We drove into Seville on Saturday with all our navigational technology in hand (maps, two guide books, Mick’s Blackberry tuned into Google maps). We had quite an armoury. We still managed to get hopelessly lost in the centre of a maze of laneways which turned out to be about 3ks drive from here but about 1k by foot. We had to phone our hosts who spoke Spanish and who didn’t couldn’t figure where we were or how on earth we had got there. Eventually they came on foot and saved us, driving us back to our apartment.
The Portugese win hands down on attitude to tourists. The Spanish (in Seville at least) seem intent on being as unhelpful as possible. The tourist office was reluctant to give us a map of Granada, our next stop, and when we asked for two there was a lot of rolling of eyes and sighing. The woman serving (I use the term loosely) us then asked us where we came from. I was expecting this to lead to a bit of chitchat about the weather and the world Cup – but she simply entered us into her database and turned away. Reminds of the French 30 years ago.
We have had one or two nice exchanges but they have been rare. It’s more disinterest than directly abusive. At lunch today I was ordering tapas and three beers. Well was that a fiasco. The barman was proud of his efficiency and appalled at Mick and my inefficiency. It didn’t help when I asked for three beers and help up four fingers. In his eyes that confirmed my ignorance of both the language and my numeracy.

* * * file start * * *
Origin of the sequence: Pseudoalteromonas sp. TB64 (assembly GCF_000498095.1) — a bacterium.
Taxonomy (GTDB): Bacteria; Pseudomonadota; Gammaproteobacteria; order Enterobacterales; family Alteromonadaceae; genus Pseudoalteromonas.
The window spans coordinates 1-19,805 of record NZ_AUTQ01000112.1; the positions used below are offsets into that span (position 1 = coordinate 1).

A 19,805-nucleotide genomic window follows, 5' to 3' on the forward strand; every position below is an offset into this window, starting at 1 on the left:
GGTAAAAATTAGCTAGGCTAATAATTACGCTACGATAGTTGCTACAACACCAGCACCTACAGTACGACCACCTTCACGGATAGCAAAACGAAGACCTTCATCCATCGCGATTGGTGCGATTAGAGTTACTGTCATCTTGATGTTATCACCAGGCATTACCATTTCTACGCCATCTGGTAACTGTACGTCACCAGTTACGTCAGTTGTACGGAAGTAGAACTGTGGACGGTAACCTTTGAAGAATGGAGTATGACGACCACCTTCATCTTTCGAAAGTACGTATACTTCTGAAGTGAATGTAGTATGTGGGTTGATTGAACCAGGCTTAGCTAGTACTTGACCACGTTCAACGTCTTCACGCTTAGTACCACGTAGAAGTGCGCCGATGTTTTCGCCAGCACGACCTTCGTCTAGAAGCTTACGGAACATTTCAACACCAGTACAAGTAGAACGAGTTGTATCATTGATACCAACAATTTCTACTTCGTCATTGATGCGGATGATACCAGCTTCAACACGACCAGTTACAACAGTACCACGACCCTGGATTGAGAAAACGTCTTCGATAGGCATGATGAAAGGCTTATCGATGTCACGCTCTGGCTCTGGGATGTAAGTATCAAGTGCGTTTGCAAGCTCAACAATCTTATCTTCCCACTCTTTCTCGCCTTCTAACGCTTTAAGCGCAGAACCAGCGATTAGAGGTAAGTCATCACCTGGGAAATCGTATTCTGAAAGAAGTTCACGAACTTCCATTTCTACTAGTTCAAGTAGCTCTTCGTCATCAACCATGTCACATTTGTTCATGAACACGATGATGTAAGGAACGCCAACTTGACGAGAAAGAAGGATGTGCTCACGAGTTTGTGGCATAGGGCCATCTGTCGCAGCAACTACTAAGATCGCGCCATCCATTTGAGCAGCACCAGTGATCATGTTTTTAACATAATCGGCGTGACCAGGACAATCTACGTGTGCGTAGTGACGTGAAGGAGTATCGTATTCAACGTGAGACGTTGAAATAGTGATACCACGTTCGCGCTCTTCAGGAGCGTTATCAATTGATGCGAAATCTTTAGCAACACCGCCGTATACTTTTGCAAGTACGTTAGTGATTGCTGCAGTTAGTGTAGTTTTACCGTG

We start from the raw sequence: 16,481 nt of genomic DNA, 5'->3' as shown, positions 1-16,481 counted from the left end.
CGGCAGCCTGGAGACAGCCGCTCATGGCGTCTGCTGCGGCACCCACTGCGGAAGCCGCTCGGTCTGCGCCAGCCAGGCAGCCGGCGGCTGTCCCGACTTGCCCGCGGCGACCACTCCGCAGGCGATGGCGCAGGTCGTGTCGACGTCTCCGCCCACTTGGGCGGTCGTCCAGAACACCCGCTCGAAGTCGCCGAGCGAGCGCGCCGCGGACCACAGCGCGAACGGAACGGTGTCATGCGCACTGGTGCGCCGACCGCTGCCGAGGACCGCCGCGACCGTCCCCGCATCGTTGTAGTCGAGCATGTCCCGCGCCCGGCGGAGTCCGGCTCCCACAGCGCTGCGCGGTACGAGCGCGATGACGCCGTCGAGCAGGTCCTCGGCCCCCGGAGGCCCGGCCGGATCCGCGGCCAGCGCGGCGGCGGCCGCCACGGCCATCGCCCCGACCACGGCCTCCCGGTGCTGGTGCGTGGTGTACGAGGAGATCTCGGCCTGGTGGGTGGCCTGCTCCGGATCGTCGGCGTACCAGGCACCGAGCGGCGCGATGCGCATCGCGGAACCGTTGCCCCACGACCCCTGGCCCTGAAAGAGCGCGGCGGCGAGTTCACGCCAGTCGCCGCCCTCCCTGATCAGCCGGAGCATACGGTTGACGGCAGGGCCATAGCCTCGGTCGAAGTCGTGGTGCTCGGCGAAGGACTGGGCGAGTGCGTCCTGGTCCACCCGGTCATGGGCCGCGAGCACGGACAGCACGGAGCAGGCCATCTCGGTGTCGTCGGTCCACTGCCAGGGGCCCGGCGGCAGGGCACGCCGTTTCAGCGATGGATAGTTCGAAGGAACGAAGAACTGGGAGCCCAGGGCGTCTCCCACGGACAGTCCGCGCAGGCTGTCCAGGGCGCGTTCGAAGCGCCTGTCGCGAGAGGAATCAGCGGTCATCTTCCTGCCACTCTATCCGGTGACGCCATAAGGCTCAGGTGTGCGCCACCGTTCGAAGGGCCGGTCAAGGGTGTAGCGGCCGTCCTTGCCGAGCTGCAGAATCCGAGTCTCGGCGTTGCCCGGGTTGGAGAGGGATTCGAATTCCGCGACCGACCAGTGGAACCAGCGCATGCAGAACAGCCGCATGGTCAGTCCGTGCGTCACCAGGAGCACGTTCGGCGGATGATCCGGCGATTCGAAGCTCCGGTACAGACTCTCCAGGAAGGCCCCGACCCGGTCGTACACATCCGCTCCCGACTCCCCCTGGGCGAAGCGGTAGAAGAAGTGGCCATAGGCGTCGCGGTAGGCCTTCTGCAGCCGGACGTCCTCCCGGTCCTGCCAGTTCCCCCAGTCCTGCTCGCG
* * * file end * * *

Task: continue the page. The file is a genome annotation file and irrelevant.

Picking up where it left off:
They have a tram in Seville. It’s a big one which runs down the main avenue and connects the cathedral with the University. It’s the only line in the whole city and runs 1.1 klm – about a five minute walk. The Sevilleas shrug their shoulders and mutter about stupid politicians. It’s universal.
Had a great night at a Flamenco bar last night. No cover charge and cheap drinks. We were the oldest people there partly because it didn’t start until 11pm I suspect, and other mature (nice word that one) tourists were safely tucked up in bed (as were Mick and Mally) by then. The Spanish (and Portugese) body clocks are mad. It’s not uncommon to see a family out promenading or eating at 10;30 or 11 at night with their young children.
Churches are on every other corner and vivid images of “Mary” in glazed tiles on almost every wall of the city.
One final story.
A Portugal story - We witnessed a fracas on a tram in Lisbon between the tram driver, a screaming passenger and a “gypsy”. The driver stopped the tram, locked the doors, came down the aisle, exchanged a few minutes of abuse with the “gypsy” unlocked the doors having summonsed a policeman who just happened to be on the spot and ejected the gentleman without, it appeared afull hearing into the matter – though that may have occurred as part of the extended shouting.
To finish off - three words:
Seville is exquisite.